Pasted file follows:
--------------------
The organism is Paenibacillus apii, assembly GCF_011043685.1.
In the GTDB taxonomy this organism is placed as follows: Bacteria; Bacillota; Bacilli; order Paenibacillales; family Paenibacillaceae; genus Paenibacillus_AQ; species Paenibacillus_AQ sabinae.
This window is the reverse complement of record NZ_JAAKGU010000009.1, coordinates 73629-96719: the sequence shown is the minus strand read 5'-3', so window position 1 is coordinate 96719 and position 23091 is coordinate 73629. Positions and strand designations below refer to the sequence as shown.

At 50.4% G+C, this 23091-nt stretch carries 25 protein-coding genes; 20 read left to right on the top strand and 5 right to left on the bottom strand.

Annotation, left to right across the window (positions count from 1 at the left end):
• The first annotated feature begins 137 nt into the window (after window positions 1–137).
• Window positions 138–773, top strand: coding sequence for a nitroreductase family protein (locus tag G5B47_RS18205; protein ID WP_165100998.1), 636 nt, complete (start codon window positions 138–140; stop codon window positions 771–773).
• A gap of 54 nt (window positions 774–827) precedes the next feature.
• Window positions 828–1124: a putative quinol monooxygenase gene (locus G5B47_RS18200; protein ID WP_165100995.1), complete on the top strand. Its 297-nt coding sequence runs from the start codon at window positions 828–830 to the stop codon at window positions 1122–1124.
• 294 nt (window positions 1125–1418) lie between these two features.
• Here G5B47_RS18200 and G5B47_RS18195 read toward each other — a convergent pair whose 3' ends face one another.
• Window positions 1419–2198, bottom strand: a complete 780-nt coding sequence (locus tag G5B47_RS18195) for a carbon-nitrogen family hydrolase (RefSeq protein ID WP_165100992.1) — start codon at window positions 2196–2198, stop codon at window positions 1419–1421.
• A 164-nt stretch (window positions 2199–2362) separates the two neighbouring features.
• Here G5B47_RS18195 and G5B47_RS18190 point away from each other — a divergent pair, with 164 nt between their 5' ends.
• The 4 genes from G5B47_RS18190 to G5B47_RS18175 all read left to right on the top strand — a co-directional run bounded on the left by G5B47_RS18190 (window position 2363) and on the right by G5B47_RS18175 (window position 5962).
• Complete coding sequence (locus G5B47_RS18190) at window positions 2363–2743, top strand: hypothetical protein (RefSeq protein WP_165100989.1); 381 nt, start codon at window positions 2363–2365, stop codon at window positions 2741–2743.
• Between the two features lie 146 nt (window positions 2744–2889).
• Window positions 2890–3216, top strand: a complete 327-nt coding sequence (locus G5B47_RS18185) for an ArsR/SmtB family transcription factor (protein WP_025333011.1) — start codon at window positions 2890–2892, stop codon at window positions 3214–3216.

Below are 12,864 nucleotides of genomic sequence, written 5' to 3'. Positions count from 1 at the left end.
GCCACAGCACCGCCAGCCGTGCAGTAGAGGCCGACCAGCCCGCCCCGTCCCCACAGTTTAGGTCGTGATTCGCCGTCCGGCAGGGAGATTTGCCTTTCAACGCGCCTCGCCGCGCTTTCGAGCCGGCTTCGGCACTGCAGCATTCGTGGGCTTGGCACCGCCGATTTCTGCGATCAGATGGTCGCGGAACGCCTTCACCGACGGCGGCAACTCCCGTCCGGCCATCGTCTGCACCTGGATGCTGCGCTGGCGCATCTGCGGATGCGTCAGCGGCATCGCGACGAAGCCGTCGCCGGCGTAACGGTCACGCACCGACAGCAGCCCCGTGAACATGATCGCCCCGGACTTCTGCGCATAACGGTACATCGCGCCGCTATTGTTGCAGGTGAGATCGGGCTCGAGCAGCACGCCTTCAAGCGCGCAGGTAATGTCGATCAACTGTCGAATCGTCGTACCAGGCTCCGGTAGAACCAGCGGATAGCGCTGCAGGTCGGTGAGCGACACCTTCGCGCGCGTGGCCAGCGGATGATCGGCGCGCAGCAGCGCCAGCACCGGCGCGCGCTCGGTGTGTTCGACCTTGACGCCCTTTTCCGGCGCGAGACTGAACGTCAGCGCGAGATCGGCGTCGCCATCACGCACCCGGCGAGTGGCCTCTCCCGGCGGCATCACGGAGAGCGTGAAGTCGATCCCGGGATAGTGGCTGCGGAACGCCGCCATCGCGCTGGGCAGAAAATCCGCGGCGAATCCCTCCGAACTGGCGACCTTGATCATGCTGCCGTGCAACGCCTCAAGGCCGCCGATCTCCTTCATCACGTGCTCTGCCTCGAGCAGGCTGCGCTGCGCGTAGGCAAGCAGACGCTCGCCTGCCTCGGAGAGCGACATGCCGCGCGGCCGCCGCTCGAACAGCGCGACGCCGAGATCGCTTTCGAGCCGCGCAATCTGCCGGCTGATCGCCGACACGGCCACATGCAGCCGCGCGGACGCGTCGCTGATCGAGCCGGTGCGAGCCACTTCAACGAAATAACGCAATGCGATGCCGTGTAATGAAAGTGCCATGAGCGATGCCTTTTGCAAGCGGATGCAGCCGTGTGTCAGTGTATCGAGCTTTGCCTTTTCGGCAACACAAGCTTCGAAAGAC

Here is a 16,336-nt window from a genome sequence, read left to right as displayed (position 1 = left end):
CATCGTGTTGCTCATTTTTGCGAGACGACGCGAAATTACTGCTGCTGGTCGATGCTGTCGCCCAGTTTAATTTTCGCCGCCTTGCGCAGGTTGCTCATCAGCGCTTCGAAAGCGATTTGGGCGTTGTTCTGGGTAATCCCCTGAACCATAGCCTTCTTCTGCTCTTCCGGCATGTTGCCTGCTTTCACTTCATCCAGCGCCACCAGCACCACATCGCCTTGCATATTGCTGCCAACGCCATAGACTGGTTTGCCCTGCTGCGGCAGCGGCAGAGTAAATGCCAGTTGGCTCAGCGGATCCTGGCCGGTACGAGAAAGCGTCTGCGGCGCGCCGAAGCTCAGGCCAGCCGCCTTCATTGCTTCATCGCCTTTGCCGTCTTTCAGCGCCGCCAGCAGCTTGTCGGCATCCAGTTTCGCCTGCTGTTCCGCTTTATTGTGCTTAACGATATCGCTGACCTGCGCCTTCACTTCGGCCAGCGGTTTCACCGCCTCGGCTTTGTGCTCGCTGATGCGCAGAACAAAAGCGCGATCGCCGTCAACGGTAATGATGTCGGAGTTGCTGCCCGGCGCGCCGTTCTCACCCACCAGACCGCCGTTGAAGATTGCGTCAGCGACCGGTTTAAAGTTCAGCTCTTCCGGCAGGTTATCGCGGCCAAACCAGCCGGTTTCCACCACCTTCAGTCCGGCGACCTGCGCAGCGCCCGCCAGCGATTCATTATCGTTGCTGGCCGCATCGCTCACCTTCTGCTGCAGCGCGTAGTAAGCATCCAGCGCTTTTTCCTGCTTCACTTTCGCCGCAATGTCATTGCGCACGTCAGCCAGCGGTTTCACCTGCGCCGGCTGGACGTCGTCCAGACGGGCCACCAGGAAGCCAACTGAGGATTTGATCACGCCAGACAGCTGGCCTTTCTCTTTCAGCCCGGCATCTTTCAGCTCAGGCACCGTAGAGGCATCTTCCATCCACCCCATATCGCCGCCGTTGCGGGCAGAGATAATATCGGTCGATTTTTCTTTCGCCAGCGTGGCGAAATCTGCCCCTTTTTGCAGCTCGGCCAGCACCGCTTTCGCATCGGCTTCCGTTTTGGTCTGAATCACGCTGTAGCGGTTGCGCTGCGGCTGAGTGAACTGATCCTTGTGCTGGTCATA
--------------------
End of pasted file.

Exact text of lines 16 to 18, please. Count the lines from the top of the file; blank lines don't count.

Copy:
• Complete coding sequence (locus G5B47_RS18190) at window positions 2363–2743, top strand: hypothetical protein (RefSeq protein WP_165100989.1); 381 nt, start codon at window positions 2363–2365, stop codon at window positions 2741–2743.
• Between the two features lie 146 nt (window positions 2744–2889).
• Window positions 2890–3216, top strand: a complete 327-nt coding sequence (locus G5B47_RS18185) for an ArsR/SmtB family transcription factor (protein WP_025333011.1) — start codon at window positions 2890–2892, stop codon at window positions 3214–3216.